Spring — and dare I say it, summer — has finally come to DC. Flowers are blooming, the school year is coming to a close. This is the perfect time to nurture the budding florists in your home with kid-friendly flower arrangements. Homemade flower arrangements make great teacher gifts and can add a civilized touch to your own dinner table — yes, even if your children are still rubbing yogurt on their faces.
Even young children can enjoy flower arranging, if you set them up for success. Toddlers as young as 18 months old will make flower arrangements in the Montessori class I lead at my church. My own sons, aged 4 and 7, are generally more inclined to spend their time wrestling, chasing each other in circles, and strategically placing LEGOs directly in my path. But if I set up flower–arranging for them, they will sit and enjoy it for 30 minutes or longer. And they are really satisfied with their work when they make a beautiful arrangement.
Prepare your kid-friendly flower materials
You can make cute and inexpensive gifts by arranging flowers in small Mason jars, readily available at your neighborhood hardware store. For greatest chance of success with little kids, prepare everything before you invite them to this work. First, take the lid off the jar and fill it with floral foam. Floral foam, or “oasis”, is a magical, super-absorbent green block you can buy at craft stores, some big-box stores, or online. It holds water for your flowers and makes a tactile wonderland into which your kids can push the stems. Cut out pieces of floral foam that fit in your jar (I use a kitchen knife), then fill it with water.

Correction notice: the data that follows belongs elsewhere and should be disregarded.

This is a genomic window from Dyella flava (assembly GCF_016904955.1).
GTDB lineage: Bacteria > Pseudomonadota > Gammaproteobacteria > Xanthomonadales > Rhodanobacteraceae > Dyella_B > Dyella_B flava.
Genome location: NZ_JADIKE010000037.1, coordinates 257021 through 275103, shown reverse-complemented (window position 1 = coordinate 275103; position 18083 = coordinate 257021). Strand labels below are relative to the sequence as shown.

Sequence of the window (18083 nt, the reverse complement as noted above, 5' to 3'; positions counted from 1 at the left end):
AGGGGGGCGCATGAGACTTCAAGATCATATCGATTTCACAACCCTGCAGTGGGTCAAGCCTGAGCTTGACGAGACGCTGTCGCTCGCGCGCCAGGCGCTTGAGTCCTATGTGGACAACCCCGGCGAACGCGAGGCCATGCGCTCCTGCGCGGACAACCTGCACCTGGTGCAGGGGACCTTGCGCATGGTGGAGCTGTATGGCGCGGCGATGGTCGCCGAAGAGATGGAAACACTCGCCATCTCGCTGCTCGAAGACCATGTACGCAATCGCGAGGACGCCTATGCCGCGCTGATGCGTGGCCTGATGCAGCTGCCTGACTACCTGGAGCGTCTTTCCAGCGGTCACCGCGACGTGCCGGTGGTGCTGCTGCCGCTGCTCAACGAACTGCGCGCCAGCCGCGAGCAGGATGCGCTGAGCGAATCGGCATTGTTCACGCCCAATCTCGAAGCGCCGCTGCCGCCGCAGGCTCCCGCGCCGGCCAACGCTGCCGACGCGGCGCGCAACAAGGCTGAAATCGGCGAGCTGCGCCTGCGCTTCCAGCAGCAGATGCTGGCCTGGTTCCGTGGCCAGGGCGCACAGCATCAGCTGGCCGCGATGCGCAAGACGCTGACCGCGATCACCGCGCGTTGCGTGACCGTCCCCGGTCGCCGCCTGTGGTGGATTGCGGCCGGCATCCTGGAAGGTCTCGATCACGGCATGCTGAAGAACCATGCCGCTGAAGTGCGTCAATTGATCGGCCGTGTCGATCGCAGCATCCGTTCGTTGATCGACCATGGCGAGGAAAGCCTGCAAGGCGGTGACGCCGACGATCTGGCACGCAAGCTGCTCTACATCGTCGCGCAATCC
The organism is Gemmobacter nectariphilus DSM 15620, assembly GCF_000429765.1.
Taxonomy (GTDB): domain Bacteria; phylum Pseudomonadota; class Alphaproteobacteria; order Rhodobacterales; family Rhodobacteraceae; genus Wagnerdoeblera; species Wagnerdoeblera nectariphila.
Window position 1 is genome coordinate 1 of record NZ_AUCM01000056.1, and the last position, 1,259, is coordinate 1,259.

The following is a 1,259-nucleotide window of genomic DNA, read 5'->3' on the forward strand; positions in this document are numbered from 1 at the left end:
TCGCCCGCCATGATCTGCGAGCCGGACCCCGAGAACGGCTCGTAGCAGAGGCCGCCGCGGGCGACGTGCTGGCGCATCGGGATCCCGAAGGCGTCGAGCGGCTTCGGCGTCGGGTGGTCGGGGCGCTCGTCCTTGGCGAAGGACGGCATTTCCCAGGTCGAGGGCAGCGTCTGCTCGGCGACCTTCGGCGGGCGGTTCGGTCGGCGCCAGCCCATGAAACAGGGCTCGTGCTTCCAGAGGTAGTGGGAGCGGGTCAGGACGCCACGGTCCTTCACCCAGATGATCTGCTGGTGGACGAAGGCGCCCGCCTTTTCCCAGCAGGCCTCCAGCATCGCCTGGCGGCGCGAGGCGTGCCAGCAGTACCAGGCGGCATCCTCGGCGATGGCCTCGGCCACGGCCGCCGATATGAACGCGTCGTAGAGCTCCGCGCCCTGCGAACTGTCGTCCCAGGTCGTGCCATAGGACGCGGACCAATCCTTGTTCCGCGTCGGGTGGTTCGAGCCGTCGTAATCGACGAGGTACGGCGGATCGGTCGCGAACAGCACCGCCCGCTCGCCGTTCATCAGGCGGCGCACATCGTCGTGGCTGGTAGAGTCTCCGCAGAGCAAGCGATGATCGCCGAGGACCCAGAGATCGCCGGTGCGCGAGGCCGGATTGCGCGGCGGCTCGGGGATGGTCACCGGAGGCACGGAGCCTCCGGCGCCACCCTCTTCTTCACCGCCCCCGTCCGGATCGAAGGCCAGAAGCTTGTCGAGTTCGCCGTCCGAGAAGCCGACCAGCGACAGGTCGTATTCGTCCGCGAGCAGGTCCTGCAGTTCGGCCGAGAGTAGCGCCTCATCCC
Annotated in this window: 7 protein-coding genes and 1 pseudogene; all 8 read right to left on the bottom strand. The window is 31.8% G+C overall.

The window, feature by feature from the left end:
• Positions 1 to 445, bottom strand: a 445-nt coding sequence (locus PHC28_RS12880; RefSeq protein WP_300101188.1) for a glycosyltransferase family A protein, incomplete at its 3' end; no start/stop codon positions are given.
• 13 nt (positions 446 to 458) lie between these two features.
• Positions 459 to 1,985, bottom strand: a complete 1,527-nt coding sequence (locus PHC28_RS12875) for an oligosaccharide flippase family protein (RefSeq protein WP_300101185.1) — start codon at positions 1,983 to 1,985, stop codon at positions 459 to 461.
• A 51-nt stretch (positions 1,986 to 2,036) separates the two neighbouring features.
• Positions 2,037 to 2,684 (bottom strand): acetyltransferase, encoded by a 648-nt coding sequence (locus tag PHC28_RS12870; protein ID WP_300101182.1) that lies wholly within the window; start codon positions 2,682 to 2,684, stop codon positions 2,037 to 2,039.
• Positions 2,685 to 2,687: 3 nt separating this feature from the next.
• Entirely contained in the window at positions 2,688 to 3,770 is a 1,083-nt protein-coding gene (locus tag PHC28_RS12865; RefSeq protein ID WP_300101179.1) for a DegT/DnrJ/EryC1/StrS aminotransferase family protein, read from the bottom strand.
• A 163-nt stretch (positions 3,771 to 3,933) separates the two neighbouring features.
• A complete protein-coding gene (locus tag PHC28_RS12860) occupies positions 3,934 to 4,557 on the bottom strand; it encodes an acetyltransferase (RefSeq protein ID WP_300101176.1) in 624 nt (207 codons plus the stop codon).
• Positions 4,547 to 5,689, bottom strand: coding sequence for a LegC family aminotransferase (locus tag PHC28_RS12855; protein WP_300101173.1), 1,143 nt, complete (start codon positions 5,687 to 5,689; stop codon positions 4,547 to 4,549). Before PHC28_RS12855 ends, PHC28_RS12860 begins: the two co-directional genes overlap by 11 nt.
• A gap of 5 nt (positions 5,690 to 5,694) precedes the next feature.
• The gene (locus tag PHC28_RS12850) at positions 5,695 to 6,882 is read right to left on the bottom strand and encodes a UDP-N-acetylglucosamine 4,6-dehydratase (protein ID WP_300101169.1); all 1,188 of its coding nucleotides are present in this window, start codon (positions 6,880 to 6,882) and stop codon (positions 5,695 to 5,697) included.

I pre-cut flowers and greenery to make the stems shorter and more manageable for little hands, then put them in vases or jars on a tray. But it’s fun for kids to give the stems a final trim. Cat nail-clippers are a surprisingly adept tool for kids to cut stems.
Choose your flowers
You can just give your kids a few of one type of flower. But if you want to up your game, use greenery and two different kinds of flowers. If young children are doing the arrangements, make sure you choose flowers and greenery with strong stems, so kids can get a good grip when they push it into the foam.
First choose one “face flower,” the flashy centerpiece flower, like a Rose or a Gerbera Daisy.
Next, put in your “filler flowers,” small flowers in a coordinating color that can fill in the arrangement. I like Dianthus, small Carnations, and Mums.
Finally, surround the flowers with small sprigs of greenery. You can buy bundles of greenery at Trader Joe’s. Or if you have a yard, trim some branches from a bush or tree. This can also be a great opportunity for a little public service project — you and your children can trim a neighbor’s boxwood and keep the sprigs of greenery! (You might want to ask first, though.)
Flourishing flower arrangements!
Your child has made a beautiful (or at least “interesting and heartfelt”) flower arrangement! Keep that floral foam moist so the flowers will stay fresh. Give them as sweet gifts! Or set the flowers on the dinner table with a candle to class up your macaroni and cheese tonight!